VIDEO: First look at Matlock’s proposed new housing development at quarry site

  • 586 homes proposed for Cawdor Quarry and Snitterton Fields
  • Plans include cafe, shop and business units
  • Campaigners vow to fight development of green field land
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Plans for an eagerly-awaited housing development on a former quarry site have been submitted to the council.

Developer Groveholt Ltd has submitted plans to Derbyshire Dales District Council for a development of 586 houses on the Cawdor Quarry site, which has for a long time been a favourite site for potential housing in the town.

Matlock Spa development

Matlock Spa development

The current proposals are for 468 houses on the brown field site of the quarry and the former Permanite works and 118 on the adjacent green field site known as ‘Snitterton Fields’.

The developer is proposing the development be presented as a series of ‘villages’ which will be sympathetic to the site’s rural location and be known collectively as Matlock Spa. The homes will be a mixture of two, three, four and five bedroom crescents, woodland lodges, courtyard cottages and spa villas.

The site will include 78 affordable homes, as well as a cafe, 3,481 sq m of business space, a shop and country park.

Speaking on behalf of the developer, David Morley, of David Morley Architects, said: “This could be a very good example of how to create new builds in a very sustainable way close to the town centre. I think it’s a very unique opportunity.”

Matlock Spa development

Matlock Spa development

Groveholt Ltd is responsible for the Limestone Croft development of 12 luxury houses, which at the time of its conception was meant to contribute to the costs of re engineering the former quarry site to make it habitable, however David explained that due to other factors including the housing market crash and a legal dispute with the original owner of the site, the quarry development could not go ahead.

He said the development of 118 homes on green field land at Snitterton Fields is now needed to contribute further to the cost of reclaiming the contaminated industrial land of the quarry.

“The reason that’s been done is because the only way of making the whole of the development financially viable is to spread the cost of all the engineering works that needs to be done,” David explained.

He said the company has carried out further investigation into how much the re engineering works will cost.

When the company previously proposed a development on Snitterton Fields, residents formed the Snitterton Fields Campaign Group (SFCG) to oppose it. The group celebrated a victory earlier in the year when the council chose to remove Snitterton Fields from its Local Plan, which sets out where the authority wishes housing to be built in the coming years. The Derbyshire Dales District Local Plan was sent to Government at the beginning of the month, shortly afterwards Groveholt submitted its planning application to the council, including the Snitterton site.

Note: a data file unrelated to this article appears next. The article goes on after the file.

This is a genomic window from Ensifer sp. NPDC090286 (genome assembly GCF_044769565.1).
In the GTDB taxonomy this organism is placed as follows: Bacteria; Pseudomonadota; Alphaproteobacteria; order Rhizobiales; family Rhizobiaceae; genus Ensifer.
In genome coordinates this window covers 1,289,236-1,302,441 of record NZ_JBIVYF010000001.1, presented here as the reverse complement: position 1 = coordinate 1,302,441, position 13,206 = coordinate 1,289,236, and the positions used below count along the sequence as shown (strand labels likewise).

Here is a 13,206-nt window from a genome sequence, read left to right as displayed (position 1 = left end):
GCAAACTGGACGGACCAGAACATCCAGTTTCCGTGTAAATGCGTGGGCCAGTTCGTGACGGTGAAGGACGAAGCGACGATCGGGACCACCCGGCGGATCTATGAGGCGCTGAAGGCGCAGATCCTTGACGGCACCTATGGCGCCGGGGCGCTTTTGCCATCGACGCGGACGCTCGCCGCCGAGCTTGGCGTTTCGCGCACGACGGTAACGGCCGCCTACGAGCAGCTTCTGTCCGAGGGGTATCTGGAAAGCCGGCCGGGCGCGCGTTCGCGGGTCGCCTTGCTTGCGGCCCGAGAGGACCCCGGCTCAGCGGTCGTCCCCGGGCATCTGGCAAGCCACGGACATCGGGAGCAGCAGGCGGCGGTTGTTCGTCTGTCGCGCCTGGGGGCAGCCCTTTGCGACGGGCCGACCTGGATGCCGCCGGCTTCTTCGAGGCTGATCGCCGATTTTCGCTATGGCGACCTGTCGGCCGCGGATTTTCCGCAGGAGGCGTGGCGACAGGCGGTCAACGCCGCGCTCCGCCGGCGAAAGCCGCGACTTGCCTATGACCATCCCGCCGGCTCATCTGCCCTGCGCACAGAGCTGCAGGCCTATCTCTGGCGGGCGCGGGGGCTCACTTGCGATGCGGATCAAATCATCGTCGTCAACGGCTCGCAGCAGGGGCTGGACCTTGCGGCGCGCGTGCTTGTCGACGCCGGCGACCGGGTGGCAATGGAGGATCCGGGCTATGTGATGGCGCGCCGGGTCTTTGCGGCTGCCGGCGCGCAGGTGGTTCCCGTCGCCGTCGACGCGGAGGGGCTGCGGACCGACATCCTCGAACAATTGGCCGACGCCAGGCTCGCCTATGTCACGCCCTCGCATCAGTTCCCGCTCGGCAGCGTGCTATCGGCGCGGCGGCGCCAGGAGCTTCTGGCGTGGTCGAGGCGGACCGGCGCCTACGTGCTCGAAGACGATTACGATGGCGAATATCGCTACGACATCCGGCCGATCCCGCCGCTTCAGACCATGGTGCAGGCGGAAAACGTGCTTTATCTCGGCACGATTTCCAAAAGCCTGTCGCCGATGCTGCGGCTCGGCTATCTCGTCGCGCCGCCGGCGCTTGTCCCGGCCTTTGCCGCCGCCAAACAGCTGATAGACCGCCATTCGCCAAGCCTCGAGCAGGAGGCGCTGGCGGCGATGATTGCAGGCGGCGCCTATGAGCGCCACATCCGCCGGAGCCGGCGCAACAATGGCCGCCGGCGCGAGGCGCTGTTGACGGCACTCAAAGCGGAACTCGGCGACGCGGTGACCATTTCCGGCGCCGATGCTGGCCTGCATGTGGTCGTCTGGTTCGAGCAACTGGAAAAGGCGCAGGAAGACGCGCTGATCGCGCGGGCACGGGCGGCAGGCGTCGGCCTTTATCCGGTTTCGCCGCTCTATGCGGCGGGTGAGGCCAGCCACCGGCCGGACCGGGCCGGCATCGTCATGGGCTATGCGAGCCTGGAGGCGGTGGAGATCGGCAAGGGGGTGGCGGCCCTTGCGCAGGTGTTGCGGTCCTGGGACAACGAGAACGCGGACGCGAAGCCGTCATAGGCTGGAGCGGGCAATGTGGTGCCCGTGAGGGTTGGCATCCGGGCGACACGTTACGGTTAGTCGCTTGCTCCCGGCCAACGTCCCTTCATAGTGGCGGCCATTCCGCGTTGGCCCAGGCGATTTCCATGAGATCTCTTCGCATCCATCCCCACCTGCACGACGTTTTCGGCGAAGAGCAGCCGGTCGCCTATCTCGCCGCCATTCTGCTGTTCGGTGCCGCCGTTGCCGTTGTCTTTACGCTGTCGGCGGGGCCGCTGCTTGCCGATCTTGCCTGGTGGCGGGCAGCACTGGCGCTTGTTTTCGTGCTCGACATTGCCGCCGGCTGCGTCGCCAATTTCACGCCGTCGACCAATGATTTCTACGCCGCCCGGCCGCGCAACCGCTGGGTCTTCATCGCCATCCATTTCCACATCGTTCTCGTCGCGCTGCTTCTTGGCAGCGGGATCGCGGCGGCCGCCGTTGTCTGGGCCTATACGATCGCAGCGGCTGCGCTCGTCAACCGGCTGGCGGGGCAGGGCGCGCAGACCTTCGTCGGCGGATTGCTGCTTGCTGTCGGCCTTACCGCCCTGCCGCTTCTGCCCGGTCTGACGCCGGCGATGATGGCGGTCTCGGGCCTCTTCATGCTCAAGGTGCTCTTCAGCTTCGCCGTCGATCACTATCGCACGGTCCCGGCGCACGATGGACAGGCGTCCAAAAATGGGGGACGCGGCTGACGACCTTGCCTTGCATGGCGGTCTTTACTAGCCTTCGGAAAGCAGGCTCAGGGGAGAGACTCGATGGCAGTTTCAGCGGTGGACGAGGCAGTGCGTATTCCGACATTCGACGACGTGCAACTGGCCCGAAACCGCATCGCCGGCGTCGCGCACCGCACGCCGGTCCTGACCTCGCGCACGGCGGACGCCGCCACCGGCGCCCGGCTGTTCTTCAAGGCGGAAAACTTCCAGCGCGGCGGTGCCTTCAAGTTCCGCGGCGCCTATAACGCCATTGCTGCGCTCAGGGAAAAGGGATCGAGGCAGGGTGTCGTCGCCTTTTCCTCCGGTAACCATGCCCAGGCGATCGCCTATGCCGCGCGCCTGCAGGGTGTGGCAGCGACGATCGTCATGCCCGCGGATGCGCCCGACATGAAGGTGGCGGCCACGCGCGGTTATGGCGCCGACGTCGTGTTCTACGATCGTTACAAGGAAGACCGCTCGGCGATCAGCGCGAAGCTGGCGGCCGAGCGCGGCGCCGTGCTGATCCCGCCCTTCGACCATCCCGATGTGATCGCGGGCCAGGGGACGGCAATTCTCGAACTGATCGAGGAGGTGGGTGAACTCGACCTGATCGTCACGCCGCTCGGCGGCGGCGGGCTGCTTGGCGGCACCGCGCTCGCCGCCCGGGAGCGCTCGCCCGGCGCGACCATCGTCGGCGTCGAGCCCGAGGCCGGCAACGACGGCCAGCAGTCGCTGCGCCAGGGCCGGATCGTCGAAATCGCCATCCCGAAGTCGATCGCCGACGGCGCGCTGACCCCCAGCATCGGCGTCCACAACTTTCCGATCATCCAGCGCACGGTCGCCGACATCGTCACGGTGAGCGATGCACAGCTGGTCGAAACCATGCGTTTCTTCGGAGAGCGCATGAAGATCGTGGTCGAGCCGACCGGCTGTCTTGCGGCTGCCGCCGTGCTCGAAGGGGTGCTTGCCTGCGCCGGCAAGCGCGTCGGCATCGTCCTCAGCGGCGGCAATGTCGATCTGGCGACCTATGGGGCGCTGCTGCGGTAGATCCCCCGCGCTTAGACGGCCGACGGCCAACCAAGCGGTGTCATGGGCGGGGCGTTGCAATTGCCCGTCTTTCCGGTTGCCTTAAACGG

Speaking on behalf of SFCG, Simon Haslam commented: “This seems like a very cynical attempt by the developers to exploit the time that elapses after the councillors have agreed the plan and before it is fully approved by Government. This seems like a calculated tactic, as the developers took none of their opportunities to argue their case alongside residents during the lengthy period of public consultation.

“While we welcome the development of the quarry itself and the brown field Permanite site, we feel it is incumbent on us to fight this anticipated application not only for ourselves but the community as a whole.

“We are intensely aware of what precedents it may set for other areas across the district if developers get approval of sites previously agreed by councillors as unsuitable and removed by them from the Local Plan. We stand, as do other campaign groups such as Gritstone Road, to ensure that our green places are kept for the enjoyment of all and not the profit of some.”

David responded by saying there was nothing cynical in the timing of the application.

“It has taken 12 months to prepare, consult and refine these proposals and the timing of the planning application has been entirely dictated by the amount of time needed to prepare the planning application to reflect the high quality aspirations for Matlock Spa,” he commented.

He said this time around the developers where proposing to only build on two of the three fields previously proposed for housing in Snitterton - leaving the largest of the three as it is to separate the new houses from the existing village and preventing Snitterton from becoming annexed to Matlock. He added that the landscaping would be done in such a way that a large amount of the development would be hidden from view.

“The ambition to accommodate more people in Matlock is a given,” David continued. “The question is where is the best place. Now our opinion is to put them close to the town centre in an environment that encourages them to use the car less.”

When questioned on the impact building 586 more houses would have on the town’s infrastructure - such as the potential strain on its schools and doctor’s surgeries, David said it was not a subject that had ever come up on meetings with the council.

If the proposals were approved by the planning committee in March the development would proceed in a series of phases - the first phase would start late in 2017 with the first homes available in 2019.

For further information on the Matlock Spa proposals, visit www.matlockspa.com

For more on the Snitterton Fields Campaign Group, visit www.saveourfields.org